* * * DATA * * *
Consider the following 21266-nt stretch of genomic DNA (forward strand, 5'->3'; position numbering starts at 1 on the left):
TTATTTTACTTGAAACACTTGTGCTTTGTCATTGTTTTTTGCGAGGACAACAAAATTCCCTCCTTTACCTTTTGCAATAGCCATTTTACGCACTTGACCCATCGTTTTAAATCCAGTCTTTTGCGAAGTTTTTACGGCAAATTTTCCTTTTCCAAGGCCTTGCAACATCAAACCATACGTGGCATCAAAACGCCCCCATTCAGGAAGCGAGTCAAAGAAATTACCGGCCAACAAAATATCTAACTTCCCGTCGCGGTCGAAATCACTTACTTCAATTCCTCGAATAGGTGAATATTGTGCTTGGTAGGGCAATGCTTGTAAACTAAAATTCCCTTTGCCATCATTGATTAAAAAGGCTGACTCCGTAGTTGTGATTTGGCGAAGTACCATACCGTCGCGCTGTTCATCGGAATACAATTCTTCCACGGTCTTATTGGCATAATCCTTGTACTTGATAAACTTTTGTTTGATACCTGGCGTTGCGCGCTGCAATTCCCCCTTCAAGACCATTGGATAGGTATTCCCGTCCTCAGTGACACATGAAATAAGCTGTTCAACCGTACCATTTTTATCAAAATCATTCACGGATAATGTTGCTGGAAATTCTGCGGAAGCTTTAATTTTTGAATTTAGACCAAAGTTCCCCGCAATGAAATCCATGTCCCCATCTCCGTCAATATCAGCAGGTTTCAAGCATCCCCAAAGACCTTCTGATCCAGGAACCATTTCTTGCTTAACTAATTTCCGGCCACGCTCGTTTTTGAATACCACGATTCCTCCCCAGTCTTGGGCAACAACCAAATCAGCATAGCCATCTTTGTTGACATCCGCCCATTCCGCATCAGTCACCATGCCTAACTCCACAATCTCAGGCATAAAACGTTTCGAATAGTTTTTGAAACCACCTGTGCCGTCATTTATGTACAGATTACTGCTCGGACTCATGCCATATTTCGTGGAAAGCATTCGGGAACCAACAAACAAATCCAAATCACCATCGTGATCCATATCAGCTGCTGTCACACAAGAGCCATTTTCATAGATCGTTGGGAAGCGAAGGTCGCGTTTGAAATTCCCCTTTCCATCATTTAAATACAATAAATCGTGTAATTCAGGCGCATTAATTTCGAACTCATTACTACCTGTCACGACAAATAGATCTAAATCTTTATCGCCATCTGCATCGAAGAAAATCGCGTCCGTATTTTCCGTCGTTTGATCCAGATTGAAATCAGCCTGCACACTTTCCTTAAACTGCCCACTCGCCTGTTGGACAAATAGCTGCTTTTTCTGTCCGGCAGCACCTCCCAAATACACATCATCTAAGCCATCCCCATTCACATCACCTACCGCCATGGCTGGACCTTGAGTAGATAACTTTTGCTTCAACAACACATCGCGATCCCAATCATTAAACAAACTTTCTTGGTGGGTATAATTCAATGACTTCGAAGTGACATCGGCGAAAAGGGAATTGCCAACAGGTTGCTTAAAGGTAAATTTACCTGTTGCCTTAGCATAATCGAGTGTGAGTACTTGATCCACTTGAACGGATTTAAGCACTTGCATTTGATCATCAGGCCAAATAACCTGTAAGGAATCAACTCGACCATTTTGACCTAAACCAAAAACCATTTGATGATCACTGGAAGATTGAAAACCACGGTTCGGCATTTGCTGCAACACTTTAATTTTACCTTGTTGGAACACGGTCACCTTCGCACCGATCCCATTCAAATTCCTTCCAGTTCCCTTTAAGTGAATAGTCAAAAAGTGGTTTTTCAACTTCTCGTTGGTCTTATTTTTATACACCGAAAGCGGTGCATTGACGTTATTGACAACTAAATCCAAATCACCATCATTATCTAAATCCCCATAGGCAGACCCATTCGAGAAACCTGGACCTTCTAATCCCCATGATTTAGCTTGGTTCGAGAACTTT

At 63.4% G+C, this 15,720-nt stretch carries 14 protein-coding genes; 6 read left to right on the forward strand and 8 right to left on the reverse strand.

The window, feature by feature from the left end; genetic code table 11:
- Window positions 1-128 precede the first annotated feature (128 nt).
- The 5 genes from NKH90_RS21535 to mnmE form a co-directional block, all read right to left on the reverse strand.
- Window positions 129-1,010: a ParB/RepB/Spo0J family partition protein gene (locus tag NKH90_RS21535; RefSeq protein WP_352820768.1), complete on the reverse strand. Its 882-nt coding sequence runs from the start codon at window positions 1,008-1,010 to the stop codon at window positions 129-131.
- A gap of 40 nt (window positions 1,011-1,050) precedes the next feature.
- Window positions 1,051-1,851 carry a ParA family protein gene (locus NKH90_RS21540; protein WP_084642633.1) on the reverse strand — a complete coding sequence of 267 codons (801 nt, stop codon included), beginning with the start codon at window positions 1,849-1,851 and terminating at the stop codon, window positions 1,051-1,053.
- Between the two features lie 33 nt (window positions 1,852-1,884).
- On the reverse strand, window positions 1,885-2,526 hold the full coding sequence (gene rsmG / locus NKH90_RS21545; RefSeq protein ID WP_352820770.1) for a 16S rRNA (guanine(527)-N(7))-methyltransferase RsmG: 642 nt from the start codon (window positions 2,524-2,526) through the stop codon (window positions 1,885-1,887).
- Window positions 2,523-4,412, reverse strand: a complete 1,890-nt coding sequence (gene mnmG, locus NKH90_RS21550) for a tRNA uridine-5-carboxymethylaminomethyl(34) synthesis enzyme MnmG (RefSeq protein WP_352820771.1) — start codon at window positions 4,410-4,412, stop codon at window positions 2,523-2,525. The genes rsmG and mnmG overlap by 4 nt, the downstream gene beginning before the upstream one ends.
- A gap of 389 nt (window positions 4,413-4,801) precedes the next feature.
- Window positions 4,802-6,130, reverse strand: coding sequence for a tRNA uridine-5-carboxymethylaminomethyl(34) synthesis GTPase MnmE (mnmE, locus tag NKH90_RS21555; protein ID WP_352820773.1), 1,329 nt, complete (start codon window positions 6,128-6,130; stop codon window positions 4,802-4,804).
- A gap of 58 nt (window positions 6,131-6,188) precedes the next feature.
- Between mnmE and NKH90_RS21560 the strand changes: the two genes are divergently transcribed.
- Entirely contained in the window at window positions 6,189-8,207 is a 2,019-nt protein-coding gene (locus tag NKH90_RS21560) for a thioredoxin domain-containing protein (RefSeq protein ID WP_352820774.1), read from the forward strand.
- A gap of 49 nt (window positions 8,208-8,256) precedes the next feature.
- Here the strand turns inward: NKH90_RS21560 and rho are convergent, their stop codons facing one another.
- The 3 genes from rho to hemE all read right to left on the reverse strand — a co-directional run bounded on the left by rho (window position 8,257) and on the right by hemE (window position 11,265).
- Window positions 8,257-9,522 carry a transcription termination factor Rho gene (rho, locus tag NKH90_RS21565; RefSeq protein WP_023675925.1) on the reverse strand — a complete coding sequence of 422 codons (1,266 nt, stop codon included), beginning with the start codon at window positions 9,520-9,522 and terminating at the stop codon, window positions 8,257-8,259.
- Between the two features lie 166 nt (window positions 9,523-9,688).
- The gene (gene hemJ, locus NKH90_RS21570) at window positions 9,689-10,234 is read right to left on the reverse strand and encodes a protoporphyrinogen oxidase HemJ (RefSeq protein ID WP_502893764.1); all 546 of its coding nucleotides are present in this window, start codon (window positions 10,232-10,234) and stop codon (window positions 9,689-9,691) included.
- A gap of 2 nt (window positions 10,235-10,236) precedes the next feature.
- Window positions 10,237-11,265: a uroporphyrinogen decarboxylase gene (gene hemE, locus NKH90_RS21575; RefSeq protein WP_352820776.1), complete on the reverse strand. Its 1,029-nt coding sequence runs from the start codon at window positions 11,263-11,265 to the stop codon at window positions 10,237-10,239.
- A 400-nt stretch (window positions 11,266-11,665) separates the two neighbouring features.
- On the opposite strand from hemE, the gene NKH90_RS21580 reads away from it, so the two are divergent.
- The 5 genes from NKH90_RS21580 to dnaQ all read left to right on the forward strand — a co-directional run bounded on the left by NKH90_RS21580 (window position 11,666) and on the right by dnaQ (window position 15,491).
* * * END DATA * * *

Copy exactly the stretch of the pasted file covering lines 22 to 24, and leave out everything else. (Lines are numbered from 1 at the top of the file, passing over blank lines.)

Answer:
- Between the two features lie 166 nt (window positions 9,523-9,688).
- The gene (gene hemJ, locus NKH90_RS21570) at window positions 9,689-10,234 is read right to left on the reverse strand and encodes a protoporphyrinogen oxidase HemJ (RefSeq protein ID WP_502893764.1); all 546 of its coding nucleotides are present in this window, start codon (window positions 10,232-10,234) and stop codon (window positions 9,689-9,691) included.
- A gap of 2 nt (window positions 10,235-10,236) precedes the next feature.